John has a big head. Not literally, of course, given that he's just a skinny rectangle. But the yellow string bean sure can jump, especially compared to his squatter, squarer friends, and he takes pride in his superiority. Claire, on the other hand, is borderline delusional. As her buoyant frame glides through the water, she thinks herself a superhero (sans cape) destined to ferry the needy across ponds, proving that not all quadrilaterals sink.
It's not often that ordinary shapes are given distinct names and personalities. Sure, Chris may look like the typical square you would find in a math book, but place him in a puzzling environment with allies who can easily outstrip his meager athletic abilities, and he quickly grows bitter and envious before latching on (both physically and emotionally) to one of his strong protectors. Traits such as these humanize the characters despite their blocky appearances, and transform the abstract world where they reside into a relatable situation in which talent and teamwork intertwine to make anything possible.
Everything starts out with Thomas. A rogue artificial intelligence in a program gone awry, Thomas unexpectedly gains consciousness in a foreign land. Slowly, he becomes cognizant of his abilities. He can slide across the ground, fall dizzying heights without taking a scratch, and hop over moderate obstacles. It's not much, but the stages he finds himself in gradually grow more complex, forcing him to jump with more precision or worm his way up foreboding passageways. Once he orients himself with his surroundings, he happens upon a friend, and Thomas is no longer alone.
Every new character you meet in the adventure is either a square or a rectangle, each sporting different abilities you have to harness. Chris is not much use early on. The other characters have to form makeshift bridges, ladders, and barges to get him safely to the exit, but he eventually makes his worth known. That small passage, a mere sliver in a rock face, is too narrow for anyone to fit in but Chris. You might have cursed him earlier for slowing the group down, but you find that he's indispensable in later situations. Even the less-abled characters have a purpose, and you want to help them not only to usher them to the next stage, but because you grow attached to them.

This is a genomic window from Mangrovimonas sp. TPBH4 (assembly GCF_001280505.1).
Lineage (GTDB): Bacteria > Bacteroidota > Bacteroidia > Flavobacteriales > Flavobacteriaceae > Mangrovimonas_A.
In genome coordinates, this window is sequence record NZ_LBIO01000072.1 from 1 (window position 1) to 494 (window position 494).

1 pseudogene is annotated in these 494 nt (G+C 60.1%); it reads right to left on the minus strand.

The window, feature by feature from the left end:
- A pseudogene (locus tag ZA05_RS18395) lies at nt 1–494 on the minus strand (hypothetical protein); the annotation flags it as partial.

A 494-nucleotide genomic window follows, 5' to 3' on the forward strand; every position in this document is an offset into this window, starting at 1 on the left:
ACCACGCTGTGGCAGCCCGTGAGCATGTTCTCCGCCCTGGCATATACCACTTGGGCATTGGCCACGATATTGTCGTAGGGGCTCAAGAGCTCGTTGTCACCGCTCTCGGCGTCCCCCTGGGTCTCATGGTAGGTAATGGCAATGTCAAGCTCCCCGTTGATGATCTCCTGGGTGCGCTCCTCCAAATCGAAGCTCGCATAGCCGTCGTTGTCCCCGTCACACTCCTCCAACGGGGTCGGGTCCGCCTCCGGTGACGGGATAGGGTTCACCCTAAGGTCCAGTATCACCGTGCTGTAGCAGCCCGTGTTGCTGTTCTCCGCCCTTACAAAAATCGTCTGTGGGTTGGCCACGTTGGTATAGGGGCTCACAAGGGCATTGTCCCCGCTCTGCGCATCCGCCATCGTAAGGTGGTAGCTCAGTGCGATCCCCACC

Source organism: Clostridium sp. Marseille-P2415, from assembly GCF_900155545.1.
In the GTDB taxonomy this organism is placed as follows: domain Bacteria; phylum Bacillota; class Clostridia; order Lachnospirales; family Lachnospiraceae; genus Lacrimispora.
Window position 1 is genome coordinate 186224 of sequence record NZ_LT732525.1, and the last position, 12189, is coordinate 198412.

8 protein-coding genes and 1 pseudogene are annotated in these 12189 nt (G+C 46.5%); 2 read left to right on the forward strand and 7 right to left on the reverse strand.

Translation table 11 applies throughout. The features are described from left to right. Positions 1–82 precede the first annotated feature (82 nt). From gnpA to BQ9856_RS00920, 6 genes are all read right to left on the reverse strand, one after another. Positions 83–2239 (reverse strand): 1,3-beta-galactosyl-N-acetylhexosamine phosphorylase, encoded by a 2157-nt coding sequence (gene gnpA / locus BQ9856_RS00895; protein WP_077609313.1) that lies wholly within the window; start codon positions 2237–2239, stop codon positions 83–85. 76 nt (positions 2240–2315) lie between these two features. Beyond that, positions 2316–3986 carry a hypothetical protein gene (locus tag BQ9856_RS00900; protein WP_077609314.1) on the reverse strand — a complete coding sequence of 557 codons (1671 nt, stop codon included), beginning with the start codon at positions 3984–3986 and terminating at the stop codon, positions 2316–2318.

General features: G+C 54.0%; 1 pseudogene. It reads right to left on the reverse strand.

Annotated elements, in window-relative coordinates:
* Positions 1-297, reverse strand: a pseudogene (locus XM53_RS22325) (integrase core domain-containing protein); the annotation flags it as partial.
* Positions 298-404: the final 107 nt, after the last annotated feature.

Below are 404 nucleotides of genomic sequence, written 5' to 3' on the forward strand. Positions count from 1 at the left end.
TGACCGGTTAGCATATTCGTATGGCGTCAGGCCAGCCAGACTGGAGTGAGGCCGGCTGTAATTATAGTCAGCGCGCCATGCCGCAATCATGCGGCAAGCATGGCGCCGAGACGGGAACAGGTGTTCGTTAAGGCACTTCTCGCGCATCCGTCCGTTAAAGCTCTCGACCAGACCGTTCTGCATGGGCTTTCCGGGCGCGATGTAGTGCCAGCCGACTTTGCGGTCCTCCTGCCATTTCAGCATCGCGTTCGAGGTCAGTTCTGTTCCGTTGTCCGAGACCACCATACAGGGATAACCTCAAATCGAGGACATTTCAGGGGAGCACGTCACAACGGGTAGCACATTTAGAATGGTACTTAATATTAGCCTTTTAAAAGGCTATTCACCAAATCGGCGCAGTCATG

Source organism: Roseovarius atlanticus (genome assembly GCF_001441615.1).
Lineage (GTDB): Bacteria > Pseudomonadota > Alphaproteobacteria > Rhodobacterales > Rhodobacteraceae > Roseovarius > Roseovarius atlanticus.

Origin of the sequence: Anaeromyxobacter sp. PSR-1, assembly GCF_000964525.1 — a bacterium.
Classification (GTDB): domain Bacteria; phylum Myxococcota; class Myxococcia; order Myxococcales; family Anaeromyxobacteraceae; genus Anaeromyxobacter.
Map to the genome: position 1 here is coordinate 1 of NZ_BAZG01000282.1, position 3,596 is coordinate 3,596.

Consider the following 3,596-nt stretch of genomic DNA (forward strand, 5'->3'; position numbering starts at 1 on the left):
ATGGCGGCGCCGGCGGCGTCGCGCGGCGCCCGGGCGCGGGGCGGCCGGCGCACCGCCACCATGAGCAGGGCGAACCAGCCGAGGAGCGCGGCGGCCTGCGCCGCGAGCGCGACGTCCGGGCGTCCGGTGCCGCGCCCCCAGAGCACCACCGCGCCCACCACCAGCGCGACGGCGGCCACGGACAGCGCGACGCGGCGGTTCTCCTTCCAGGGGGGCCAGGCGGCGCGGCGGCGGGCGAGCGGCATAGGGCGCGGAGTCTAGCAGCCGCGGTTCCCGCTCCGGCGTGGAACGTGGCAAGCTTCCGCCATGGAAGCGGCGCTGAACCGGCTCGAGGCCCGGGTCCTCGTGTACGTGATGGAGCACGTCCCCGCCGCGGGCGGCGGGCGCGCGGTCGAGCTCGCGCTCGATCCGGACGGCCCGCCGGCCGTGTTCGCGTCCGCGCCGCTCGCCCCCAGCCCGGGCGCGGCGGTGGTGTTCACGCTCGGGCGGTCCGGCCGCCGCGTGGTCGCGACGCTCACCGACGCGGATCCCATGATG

Strong writing creates strong bonds. Narration plays out during the action, so you listen to a voice-over explaining the mind-set of one or more of the characters as you jump up platforms and avoid spikes. At times you laugh, such as when modern games are unexpectedly evoked after one of the characters taps into a mainframe, but mostly you get absorbed in their stories. The shapes who yearn for companionship make you appreciate their humanity while the ones who want to be alone have a quiet strength. At certain points, a character is lost in a portal and the desperate cries from its companions resonate.There's a strong narrative foundation that meshes wonderfully with the action, creating a cohesive adventure that continually draws you deeper into the tale.
Switching between characters forces you to pass obstacles to progress in different ways. Whereas some characters can easily leap over obstacles, others need a helping hand. In the beginning, this means you stack blocks on top of one another so even your short-hopping companions can reach higher ground, but things grow more complex as more characters and obstacles are introduced. Gravity becomes a suggestion rather than a law, spikes become as dangerous as the acidic water, and jet streams prove that blocks are not the slightest bit aerodynamic. The sheer variety spread across the hundred levels ensures that every stage presents a new danger, and that combined with the quick pace keeps you fully invested in the action.
Although the inventiveness keeps you on your toes, ideas aren't fully realized before a new one is introduced. Because of that quick transition and the smooth difficulty curve that comes with every new obstacle, there is rarely any genuine challenge to force you to pause and reflect. Thomas Was Alone is a puzzle platformer where you're rarely vexed. Because the character traits are so straightforward, and the obstacles present danger in only one way, you almost always know exactly what you need to do to progress, and it's just a matter of rounding up the cubes and setting off. This easiness doesn't detract from the experience while you're playing, because you care about getting your friends to safety, but when the credits wrap up and you reflect on what happened, an empty feeling emerges where satisfaction should reside.
Although a pixelated cloud is strongly hinted to be a malevolent force, there are never any enemies to hinders your progression. The focus is on jumping and problem solving, and it's refreshing to play a game so keyed in on its own strengths. In fact, there are only a couple of levels where failure surfaces because you were too slow. For the most part, you're given all the time you need to figure out what to do, which creates an engrossing atmosphere as you contemplate the environment and let the music wash over you.
Thomas Was Alone is a modest adventure that makes great use of its sparse elements to draw you in. It's disappointing that a controller is not supported natively, but even using a keyboard to guide your rectangular friends doesn't hinder your ability to get them to safety. Short and sweet without any filler, Thomas Was Alone is a worthwhile experience that rises above its basic mechanics to prove heartfelt and engaging in unexpected ways.